Information on the anatomical site of myocardial ischemia and infarction is commonly derived from the 12-lead electrocardiogram; however, correspondence between an electrocardiogram lead, showing ischemic changes and actual location of ischemia is not always present. In our experience, a good correspondence between the electrocardiogram and perfusion defects was found in patients with angina at rest and anterior ST segment elevation or normalization of negative T wave while patients with transient ST segment depression showed perfusion defects which correlated less with electrocardiographic changes. In addition, patients with ischemic episodes at rest and with inferior ST segment elevation, right or left ventricular ischemia were indistinguishable on the basis of the electrocardiogram as documented by Thallium-201 scintigraphy and radionuclide ventriculography. In effort angina, the site and extension of ST segment depression, even in patients with single vessel disease, failed to localize the actual anatomical location of myocardial ischemia. In patients with persistent ST segment depression and/or negative T waves, and clinically documented myocardial necrosis, transmural and non-transmural persistent perfusion defects were found in spite of absence of Q waves. In these patients, late normalization of the electrocardiogram did not correspond to normalization of flow. In conclusion, electrocardiographic changes do not always provide correct information regarding the presence, location and extent of myocardial ischemia and a multiparametric approach is often required in order to characterize ischemic and/or necrotic areas.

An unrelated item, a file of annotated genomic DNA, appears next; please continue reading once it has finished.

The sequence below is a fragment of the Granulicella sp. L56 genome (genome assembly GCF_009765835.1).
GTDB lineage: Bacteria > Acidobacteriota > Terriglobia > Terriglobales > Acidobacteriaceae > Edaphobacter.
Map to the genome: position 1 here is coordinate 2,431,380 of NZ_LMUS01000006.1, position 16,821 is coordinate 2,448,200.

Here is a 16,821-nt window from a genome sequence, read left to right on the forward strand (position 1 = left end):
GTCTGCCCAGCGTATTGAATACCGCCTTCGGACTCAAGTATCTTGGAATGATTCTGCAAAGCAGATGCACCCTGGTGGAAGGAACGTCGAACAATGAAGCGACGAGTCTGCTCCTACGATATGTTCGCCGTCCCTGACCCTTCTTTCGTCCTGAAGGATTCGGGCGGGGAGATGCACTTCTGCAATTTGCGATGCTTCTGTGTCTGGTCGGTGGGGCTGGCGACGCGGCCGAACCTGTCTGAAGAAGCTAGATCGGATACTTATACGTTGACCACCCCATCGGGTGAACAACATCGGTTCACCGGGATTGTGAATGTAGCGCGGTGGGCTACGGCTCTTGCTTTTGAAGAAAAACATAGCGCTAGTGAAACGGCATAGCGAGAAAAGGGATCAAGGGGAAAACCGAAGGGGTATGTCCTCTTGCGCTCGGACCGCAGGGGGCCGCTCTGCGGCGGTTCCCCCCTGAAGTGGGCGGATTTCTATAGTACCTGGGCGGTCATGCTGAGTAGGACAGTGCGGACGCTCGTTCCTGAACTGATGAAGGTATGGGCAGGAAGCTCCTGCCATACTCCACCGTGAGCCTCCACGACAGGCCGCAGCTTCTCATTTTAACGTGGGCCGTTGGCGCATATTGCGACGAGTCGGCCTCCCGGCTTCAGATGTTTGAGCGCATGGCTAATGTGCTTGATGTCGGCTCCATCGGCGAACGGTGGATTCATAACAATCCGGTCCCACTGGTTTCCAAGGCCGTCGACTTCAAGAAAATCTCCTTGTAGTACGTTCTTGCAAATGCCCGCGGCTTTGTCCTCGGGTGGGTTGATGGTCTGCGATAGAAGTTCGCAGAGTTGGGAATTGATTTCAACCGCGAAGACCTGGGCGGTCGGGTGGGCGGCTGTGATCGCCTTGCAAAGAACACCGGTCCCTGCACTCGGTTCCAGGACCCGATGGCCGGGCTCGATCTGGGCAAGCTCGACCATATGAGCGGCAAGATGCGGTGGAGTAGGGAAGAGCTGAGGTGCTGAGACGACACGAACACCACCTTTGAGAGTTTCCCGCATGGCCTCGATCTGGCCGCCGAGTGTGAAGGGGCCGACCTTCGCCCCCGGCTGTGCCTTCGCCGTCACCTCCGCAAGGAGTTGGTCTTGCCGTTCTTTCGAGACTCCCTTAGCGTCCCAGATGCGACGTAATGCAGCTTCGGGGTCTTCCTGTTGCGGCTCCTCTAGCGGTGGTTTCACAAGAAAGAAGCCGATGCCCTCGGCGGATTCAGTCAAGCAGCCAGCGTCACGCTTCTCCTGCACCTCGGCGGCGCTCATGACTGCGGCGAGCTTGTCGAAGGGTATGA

|Journal||Canadian Journal of Cardiology|
|Issue number||SUPPL. A|
|Publication status||Published - 1986|
ASJC Scopus subject areas
- Cardiology and Cardiovascular Medicine